Remember the biggest rule of decorating your walls—if it doesn’t have a purpose or a meaning, don’t hang it on the wall.

Make Any Photo a Great Gift

Photography by Bill Sitzmann

Framing a photo for your special someone can make for a great Valentine’s Day gift. But why just settle for a regular frame and print when you can get creative with your gift? Canvas prints, puzzles, t-shirts—you name it! There are plenty of unique ways to share photos with your sweetheart this holiday.

Rockbrook Camera

If you’re thinking about getting a big photo gift, consider Rockbrook Camera’s wall-size Presentation Print or Gallery Wrapped Canvas Print. They’ll print from negatives, slides, prints, or digital files. Canvases come in Rolled Canvas, Stretched, or Gallery-Wrapped Canvas, and Textured Fine Art Prints. The service time for a canvas print is three working days for unstretched and five working days for stretched or gallery-wrapped. Depending on the size and the type of canvas, projects can range from $49.99 to $269.99.

But Rockbrook Camera has more than just canvas prints for photo gifting—they also have photo memorabilia options. You can have photos crafted into a beautifully bound 11×8½ book. Covers come in black, royal blue, burgundy, or metallic silver, and cost $29.99 for 20 pages or $39.99 for 40 pages. You can also have photos printed onto puzzles ($13.99 for 110-piece or $26.99 for 252-piece), t-shirts ($16.99-19.99), woven pillows ($75.99 for 17×17), woven throw ($129.99 for 50×60), ceramic mugs ($12.99-16.99), and many more gifts.

Rockbrook Camera at Rockbrook Village
2717 S. 108th St.
M-F/9am-7pm; Sat/9am-5pm; Sun/12-5pm
402-397-1171
rockbrookcamera.com

Rockbrook Camera at Legacy
2909 S. 169th Plz., Ste 100
M-F/9am-7pm; Sat/9am-5pm; Sun/12-5pm
402-691-0003
rockbrookcamera.com

CanvasPop

If you’re more of an online bargain hunter, check out CanvasPop, which often has great deals on its photo gifts. Since 2009, CanvasPop has been providing customers with the highest quality canvas photo prints anywhere. Unlike other photo printing locations, CanvasPop can create canvas prints from images beyond negatives and digital files. They can actually access your Facebook or Instagram accounts or pull photos directly from your mobile phone! With every canvas print you order, CanvasPop can also send you a free digital proof by e-mail so that you can see exactly what you’re getting.

Depending on the size, the type of canvas, and the framing, photo projects with CanvasPop can range from $30 to $419 (not including the flat rate of $14 for shipping and handling). If your order over $150, however, you can get free shipping. And if you don’t love it, CanvasPop will either reprint it or give you your money back.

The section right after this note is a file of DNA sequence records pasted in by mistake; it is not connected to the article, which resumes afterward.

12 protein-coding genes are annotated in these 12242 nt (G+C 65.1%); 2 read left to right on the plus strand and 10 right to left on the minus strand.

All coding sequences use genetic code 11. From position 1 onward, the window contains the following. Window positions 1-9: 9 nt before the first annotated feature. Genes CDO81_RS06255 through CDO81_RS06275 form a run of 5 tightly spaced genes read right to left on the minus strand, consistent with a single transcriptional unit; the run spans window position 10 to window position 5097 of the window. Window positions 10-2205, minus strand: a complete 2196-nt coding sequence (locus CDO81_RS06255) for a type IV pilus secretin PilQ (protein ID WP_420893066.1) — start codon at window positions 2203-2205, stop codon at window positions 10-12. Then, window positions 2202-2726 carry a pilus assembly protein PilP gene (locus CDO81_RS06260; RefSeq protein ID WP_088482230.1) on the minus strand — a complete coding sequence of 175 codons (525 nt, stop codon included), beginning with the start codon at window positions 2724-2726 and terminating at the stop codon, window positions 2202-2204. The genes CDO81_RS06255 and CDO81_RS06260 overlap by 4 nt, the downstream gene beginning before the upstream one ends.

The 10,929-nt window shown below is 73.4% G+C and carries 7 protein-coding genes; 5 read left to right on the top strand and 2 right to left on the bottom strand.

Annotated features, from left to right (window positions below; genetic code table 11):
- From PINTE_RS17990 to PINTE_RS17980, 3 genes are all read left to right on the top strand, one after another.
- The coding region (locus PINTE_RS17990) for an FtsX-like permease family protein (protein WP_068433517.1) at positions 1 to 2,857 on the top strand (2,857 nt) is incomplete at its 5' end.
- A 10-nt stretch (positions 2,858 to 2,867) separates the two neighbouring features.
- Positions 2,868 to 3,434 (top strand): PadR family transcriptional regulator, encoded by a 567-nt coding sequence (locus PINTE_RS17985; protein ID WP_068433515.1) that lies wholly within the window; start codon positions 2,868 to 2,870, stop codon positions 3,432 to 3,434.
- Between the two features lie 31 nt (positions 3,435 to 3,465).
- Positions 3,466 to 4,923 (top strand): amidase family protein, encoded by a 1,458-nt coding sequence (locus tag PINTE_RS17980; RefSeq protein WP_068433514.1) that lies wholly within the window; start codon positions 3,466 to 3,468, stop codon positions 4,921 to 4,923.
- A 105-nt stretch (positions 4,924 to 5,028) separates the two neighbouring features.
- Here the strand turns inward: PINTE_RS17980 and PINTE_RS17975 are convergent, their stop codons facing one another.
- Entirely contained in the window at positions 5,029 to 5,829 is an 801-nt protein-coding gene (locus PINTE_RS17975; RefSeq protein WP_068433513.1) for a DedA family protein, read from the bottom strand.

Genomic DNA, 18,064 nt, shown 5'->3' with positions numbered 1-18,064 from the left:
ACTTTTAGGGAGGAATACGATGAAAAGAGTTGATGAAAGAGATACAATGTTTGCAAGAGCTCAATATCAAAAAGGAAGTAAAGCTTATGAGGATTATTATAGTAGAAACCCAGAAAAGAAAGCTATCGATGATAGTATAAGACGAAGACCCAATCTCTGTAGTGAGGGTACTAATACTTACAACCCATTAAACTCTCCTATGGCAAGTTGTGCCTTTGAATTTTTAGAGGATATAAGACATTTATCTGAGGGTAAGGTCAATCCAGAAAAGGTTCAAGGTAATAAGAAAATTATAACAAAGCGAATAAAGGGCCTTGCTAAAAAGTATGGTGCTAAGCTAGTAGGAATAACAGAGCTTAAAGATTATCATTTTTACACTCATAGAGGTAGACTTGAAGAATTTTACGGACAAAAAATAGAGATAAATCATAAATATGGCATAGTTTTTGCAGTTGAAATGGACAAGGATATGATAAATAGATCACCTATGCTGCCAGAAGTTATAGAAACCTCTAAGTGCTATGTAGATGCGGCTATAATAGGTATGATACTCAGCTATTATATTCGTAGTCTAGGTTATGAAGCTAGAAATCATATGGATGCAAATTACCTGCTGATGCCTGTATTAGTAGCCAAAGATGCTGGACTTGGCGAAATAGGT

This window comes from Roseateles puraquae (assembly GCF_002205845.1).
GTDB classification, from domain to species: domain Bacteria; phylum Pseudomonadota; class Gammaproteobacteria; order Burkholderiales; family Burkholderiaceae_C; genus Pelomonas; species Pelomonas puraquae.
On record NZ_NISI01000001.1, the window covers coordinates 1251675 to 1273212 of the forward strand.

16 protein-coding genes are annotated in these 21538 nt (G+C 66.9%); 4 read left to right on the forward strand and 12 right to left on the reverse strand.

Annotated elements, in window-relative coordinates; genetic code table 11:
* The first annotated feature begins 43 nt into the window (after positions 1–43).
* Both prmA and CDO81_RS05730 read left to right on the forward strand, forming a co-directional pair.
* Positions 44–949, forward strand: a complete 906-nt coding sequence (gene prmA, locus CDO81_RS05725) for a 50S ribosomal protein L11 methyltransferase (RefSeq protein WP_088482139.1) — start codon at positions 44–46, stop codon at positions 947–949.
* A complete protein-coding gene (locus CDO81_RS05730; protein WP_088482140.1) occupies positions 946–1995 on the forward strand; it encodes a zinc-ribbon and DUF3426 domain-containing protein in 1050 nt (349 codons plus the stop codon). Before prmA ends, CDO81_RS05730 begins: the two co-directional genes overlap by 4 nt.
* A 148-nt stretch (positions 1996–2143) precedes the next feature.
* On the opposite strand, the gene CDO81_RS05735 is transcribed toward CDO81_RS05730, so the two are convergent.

CanvasPop also has multiple options for photo presentation. Photo collages can incorporate 3-20 photos (starting at $60); photo mosaics can incorporate 9-200 photos (starting at $60); and panoramic photo prints are available in 18×48, 24×72, or any custom size.

CanvasPop
1-866-619-9574
canvaspop.com

Instagram Builds Brands

November 25, 2012 by

Instagram is this non-assuming app that is a snap to download and use on your iPhone or Android. It helps us makes the most of our increasingly busy, visual, and social lives. And people love it. According to a recent Forbes article, Instagram saw “remarkable growth” in the first half of 2012, going from 15 million users early in the year to 80 million in July. That’s a 400 percent increase in users.

Founded by two Stanford grad geeks who majored in Management Science and Symbolic Systems with a focus in Human-Computer Interaction, the inspiration they got from working at Google, Microsoft, and a few start-ups led to the big idea—an easy way to take a photo, give it a cool effect, affix your location, tag your friends, and share with the world (or at least your world) through Facebook, Twitter, Tumblr, and more. With Instagram, you can broadcast a visual experience to thousands in a matter of seconds.

That’s what the world’s major brands like about Instagram.

The Starbucks and Redbulls of the world may be obvious early adopters of the cool Instagram technology. Performers, fashion companies, and sports teams use Instagram to showcase what they do best. But savvy marketers in the halls of General Electric and other corporations are leveraging this tiny tool to make big waves in building their brands. Here’s how GE did it:

They birthed their Instagram account by sharing photos of their innovative jet engine and health care technology as “art.” Then they launched a contest inviting Instagrammers to share their photos of items that illustrate any of GE’s four main areas of innovation (moving, powering, curing, and building). Contest photos were marked by a hashtag (that groups and feeds similar photos to users) “#GEInspiredMe,” and shared on GE’s Facebook page. This allowed other Instagrammers and Facebook fans to see and vote for the best photo. The winner was flown to Germany to photograph a world-class jet engine plant. A little ingenuity and a lot of creativity helped GE emotionally engage thousands of prospective customers and  grow brand awareness and sales.

To see the more than 4,000 user photos submitted to GE, search “GEInspiredMe” from your Instagram account.